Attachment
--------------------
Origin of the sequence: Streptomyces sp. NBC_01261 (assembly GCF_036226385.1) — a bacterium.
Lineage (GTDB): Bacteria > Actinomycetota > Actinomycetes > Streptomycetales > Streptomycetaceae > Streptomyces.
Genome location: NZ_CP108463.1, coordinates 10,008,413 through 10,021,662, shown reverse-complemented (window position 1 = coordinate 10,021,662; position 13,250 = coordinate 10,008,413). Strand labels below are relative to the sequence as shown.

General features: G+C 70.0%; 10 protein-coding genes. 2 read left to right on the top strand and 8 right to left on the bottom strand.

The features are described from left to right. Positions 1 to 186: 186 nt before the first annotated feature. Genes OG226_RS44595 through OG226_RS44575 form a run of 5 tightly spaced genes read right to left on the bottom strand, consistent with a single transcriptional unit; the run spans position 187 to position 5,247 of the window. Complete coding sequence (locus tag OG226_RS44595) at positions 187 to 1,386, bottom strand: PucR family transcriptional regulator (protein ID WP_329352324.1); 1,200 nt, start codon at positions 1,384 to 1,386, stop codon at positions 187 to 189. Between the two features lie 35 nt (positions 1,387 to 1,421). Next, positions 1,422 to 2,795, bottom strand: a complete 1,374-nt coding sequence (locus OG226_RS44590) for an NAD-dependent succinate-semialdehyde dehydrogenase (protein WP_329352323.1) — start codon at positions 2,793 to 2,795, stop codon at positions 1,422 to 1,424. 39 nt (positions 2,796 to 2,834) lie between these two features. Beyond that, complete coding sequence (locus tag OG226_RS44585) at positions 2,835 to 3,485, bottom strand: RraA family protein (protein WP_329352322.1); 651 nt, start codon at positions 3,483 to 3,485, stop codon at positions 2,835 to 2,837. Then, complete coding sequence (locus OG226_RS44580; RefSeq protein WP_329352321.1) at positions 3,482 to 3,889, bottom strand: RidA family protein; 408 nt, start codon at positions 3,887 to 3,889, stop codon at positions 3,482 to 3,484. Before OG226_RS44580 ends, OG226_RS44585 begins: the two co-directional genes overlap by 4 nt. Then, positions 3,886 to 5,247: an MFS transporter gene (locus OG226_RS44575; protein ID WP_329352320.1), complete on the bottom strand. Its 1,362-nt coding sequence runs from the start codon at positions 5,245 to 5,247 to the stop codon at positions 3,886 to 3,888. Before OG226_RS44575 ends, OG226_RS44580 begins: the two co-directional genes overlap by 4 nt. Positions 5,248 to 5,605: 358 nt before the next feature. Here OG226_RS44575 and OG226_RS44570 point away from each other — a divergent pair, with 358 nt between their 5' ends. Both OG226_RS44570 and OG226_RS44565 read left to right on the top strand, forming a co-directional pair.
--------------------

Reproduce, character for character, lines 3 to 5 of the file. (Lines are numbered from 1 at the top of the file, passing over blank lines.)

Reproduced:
Genome location: NZ_CP108463.1, coordinates 10,008,413 through 10,021,662, shown reverse-complemented (window position 1 = coordinate 10,021,662; position 13,250 = coordinate 10,008,413). Strand labels below are relative to the sequence as shown.

General features: G+C 70.0%; 10 protein-coding genes. 2 read left to right on the top strand and 8 right to left on the bottom strand.

The features are described from left to right. Positions 1 to 186: 186 nt before the first annotated feature. Genes OG226_RS44595 through OG226_RS44575 form a run of 5 tightly spaced genes read right to left on the bottom strand, consistent with a single transcriptional unit; the run spans position 187 to position 5,247 of the window. Complete coding sequence (locus tag OG226_RS44595) at positions 187 to 1,386, bottom strand: PucR family transcriptional regulator (protein ID WP_329352324.1); 1,200 nt, start codon at positions 1,384 to 1,386, stop codon at positions 187 to 189. Between the two features lie 35 nt (positions 1,387 to 1,421). Next, positions 1,422 to 2,795, bottom strand: a complete 1,374-nt coding sequence (locus OG226_RS44590) for an NAD-dependent succinate-semialdehyde dehydrogenase (protein WP_329352323.1) — start codon at positions 2,793 to 2,795, stop codon at positions 1,422 to 1,424. 39 nt (positions 2,796 to 2,834) lie between these two features. Beyond that, complete coding sequence (locus tag OG226_RS44585) at positions 2,835 to 3,485, bottom strand: RraA family protein (protein WP_329352322.1); 651 nt, start codon at positions 3,483 to 3,485, stop codon at positions 2,835 to 2,837. Then, complete coding sequence (locus OG226_RS44580; RefSeq protein WP_329352321.1) at positions 3,482 to 3,889, bottom strand: RidA family protein; 408 nt, start codon at positions 3,887 to 3,889, stop codon at positions 3,482 to 3,484. Before OG226_RS44580 ends, OG226_RS44585 begins: the two co-directional genes overlap by 4 nt. Then, positions 3,886 to 5,247: an MFS transporter gene (locus OG226_RS44575; protein ID WP_329352320.1), complete on the bottom strand. Its 1,362-nt coding sequence runs from the start codon at positions 5,245 to 5,247 to the stop codon at positions 3,886 to 3,888. Before OG226_RS44575 ends, OG226_RS44580 begins: the two co-directional genes overlap by 4 nt. Positions 5,248 to 5,605: 358 nt before the next feature. Here OG226_RS44575 and OG226_RS44570 point away from each other — a divergent pair, with 358 nt between their 5' ends. Both OG226_RS44570 and OG226_RS44565 read left to right on the top strand, forming a co-directional pair.